Free League Publishing seems determined to prove itself in every game genre available, and I am happy to be along for the ride. I was charmed by their 80s kids adventure Tales From the Loop, I adored their post-apocalyptic community building game Mutant: Year Zero, and I am over the moon with their Arabian Nights inspired Coriolis: The Third Horizon. Continuing in the vein of focused, simple mechanics, Coriolis melds science fiction and mysticism to create a game well worthy of your attention. That’s not to mention the production values, which continue to push the boundaries of what we can expect in a core book release.
In the setting of Coriolis, space is dark and mysterious, suffused with palpable energies that drain you and make exploration a dangerous prospect. The inspiration is clearly stated as Arabian Nights in space, something I know we have been seeking for many a year. Mankind left Earth in several waves. The first by means of two massive colony ships, one of which disappeared into the unknown. The second arrived at its destination (the 36 system array of connected world known as the Third Horizon) after a long journey through the dark to find a surprise waiting for it: human colonists who left far after their date of departure, arriving first by means of newly discovered portals left by a prior civilization. The two cultures diverged massively in their time apart, as the starfaring Zenithians were a practical people but the portal-jumping Firstcome allowed themselves to become steeped in religion. This sets the stage for multiple factions of each to vie for control over the Third Horizon, all while battling against the dark unknown between.
What’s in the Book?
The corebook itself is an impressive feat of graphic design and artistry. You will see a diverse array of spatial anomalies, dark entities, and inhabitants of the new worlds. Each is tinged with an air of mystery, suggesting horrors lurking in the unknown, as well as small flourishes that inform you about the setting. The Arabian influence is strong, with motifs reminiscence of mosques and middle eastern iconography, but also practical to the needs of a space faring people. Even the paces are given no mere black border, but are edged with astronomical bodies and the ever-present darkness of space. Reading this book, I felt like I was looking into something frightening and vast, and I was eager to explore it the more I had it in my hands.
Practically speaking, the book is 384 pages of unadulterated badass. Contained within this meaty core book are plentiful character options, maps, lore both localized and setting-wide, a decadent monster manual, GM advice, spaceships and space combat rules, a premade adventure, a massive space station ready to go, and even an index which is…functional if not elaborate. If Free League never released a supplement, I would still feel like I had more than enough to run this game for the rest of my life.
The layout also clearly denotes which information is important or supplemental, and the book is organized in a logical fashion. The only issues are that there is often information spread across so much of it, and that there is so much to dig through once you do become interested. Occasionally you will find yourself paging through to find relevant information that you feel should be easier to locate. Practically speaking, the book is weighty and well bound, and I don’t worry about carrying it with me or using it over time.
Mechanics and Character Creation
The backbone of the game, just like Free League’s other offerings, is dead simple: your attributes and skills have a rating from 1-5 (under most circumstances). You will form a pool of d6s by adding relevant attributes and skills, as well as any modifiers that may be in play, and roll those dice. Any 6s that show up are successes, and in the case that you do not succeed, or want additional successes to power bonus abilities, you can choose to Push. Pushing requires your character to stop and pray to the god they worship, and grant the GM a Darkness Point, which he or she will use to fuel a number of nefarious abilities of monsters, or otherwise stymie the party.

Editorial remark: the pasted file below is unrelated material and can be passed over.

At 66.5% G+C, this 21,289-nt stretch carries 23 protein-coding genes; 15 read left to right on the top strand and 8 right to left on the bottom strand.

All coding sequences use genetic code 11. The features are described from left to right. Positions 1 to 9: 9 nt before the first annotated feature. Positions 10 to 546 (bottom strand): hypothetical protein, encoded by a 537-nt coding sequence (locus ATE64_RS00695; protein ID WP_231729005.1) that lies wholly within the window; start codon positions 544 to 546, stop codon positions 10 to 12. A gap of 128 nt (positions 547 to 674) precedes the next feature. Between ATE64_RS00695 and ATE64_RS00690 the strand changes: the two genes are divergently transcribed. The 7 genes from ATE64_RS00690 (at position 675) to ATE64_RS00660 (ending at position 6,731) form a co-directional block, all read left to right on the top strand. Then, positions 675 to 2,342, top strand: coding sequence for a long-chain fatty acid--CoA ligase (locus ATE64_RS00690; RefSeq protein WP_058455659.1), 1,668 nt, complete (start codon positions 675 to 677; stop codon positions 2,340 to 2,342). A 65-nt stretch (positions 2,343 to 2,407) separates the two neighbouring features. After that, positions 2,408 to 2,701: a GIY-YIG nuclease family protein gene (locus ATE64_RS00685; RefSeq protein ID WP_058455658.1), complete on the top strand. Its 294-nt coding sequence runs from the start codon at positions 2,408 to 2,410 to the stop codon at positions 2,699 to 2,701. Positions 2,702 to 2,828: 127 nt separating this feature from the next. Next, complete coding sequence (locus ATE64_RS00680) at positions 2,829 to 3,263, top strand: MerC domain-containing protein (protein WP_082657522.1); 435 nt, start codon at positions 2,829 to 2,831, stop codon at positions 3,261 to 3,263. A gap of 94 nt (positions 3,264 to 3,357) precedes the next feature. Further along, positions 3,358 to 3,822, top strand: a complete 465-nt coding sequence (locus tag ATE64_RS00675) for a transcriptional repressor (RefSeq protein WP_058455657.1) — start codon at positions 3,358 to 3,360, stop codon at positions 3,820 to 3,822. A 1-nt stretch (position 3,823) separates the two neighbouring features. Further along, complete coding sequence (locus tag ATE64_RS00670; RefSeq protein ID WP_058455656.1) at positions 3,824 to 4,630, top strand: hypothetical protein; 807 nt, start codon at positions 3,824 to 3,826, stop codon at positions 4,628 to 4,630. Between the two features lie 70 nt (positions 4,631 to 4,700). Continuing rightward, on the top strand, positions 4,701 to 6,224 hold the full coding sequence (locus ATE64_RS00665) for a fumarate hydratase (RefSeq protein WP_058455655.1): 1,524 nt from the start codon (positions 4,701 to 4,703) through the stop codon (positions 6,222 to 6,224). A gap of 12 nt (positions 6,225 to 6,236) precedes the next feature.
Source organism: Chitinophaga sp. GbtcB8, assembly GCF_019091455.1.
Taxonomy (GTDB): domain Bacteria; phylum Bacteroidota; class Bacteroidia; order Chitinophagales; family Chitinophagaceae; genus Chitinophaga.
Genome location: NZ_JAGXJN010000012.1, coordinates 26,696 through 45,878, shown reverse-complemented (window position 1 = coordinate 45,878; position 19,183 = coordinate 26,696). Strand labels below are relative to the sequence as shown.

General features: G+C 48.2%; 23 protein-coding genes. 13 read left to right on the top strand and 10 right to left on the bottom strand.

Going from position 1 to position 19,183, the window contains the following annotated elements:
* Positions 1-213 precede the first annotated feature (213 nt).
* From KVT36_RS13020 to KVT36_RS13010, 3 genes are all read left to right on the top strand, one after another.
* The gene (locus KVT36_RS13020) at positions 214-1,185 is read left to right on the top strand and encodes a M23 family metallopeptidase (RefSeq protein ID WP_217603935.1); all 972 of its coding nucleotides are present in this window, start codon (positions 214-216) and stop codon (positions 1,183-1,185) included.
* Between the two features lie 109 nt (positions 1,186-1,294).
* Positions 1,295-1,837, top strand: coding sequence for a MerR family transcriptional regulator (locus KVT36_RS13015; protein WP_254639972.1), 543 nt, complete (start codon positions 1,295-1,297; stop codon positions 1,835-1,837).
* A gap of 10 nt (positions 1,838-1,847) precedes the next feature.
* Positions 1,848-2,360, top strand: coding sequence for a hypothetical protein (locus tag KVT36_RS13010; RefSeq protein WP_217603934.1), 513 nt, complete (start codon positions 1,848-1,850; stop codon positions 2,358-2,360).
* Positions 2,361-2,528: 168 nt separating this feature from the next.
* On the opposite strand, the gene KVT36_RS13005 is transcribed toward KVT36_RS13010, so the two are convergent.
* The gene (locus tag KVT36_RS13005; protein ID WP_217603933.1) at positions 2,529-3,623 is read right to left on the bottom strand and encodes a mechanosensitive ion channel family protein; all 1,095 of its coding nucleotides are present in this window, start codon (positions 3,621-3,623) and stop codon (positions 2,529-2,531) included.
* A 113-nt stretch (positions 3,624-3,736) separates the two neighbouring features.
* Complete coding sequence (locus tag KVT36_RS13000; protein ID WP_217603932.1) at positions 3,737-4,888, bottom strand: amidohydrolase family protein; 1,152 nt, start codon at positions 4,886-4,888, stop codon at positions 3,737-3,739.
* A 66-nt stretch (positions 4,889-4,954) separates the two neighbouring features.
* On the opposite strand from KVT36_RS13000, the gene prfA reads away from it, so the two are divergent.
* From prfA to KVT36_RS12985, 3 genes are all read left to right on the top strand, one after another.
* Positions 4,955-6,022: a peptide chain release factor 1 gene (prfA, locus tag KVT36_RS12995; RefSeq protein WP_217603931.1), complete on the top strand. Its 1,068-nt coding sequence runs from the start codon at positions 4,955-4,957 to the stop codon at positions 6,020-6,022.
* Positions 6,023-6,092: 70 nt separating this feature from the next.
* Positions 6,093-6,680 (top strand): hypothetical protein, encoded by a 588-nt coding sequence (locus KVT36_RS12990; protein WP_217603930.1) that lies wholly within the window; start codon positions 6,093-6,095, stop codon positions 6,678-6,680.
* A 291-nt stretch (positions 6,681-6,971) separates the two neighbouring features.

Darkness Points are a minor mechanic that will give you a ton of leverage to make your game feel more alive. Players accumulate them through Pushing and extended travel through deep space. While they can be used for simple tactical advantages, such as allowing an enemy to take the initiative or use a special ability, they also encourage GMs to be creative with their setting and events. DP can cause harmful weather effects, or force a character’s backstory to come back and haunt them in some way. While no one needs a mechanic to enforce these events, I appreciate the way the book subtly suggests to GMs that they use otherwise ignored tools at their disposal to make the narrative engaging.
Character creation, much like everything in the game, is simple yet deeply satisfying. You first choose from three basic upbringings, which provide differing levels of attribute points, skill points, wealth, and reputation (another currency which sometimes carries more weight than money). You then choose a Talent, which contain a surprising variety, including cybernetics, psychic abilities, racial specialities, and more. Yes, you can play as one of a number of non-human races. The book recommends against it, but makes very clear the bonuses and penalties associated. That done, you choose which of the nine gods your character worships, purchases gear, and decides (based on appropriate skillset) which position on your ship’s crew they will play as.
Working together with your party, you will create a group with its own personality. You can choose which faction, if any,to work for, but must explicitly choose a talent that permeates the entire group, a patron to whom you are indebted for your ship, but will work to benefit you, and a nemesis to dog your heels in the Third Horizon. None of the decisions you make during character or group creation are terribly complicated, but they are satisfactorily deep, with many narrative decisions coming from simple mechanical ones.
Combat is simple, efficient, and very deadly. You roll your attack skill, relevant attribute, and weapon bonus against a target number, and if you hit, inflict the weapon’s damage rating. However, each weapon also has a critical rating, which is the number of extra successes required to inflict critical wounds. Weapons with low critical ratings are easy to trigger, but may only temporarily stun opponents, but weapons with higher criticals could easily turn lethal. Characters can go down quickly, and you will need to manage threats carefully to survive. All the while, you will need to keep an eye on your Mind Points, which deteriorate as you experience stress, and can force a breakdown if they go low enough. As you break down, you risk losing mind points permanently, and going to zero will render your character unplayably insane.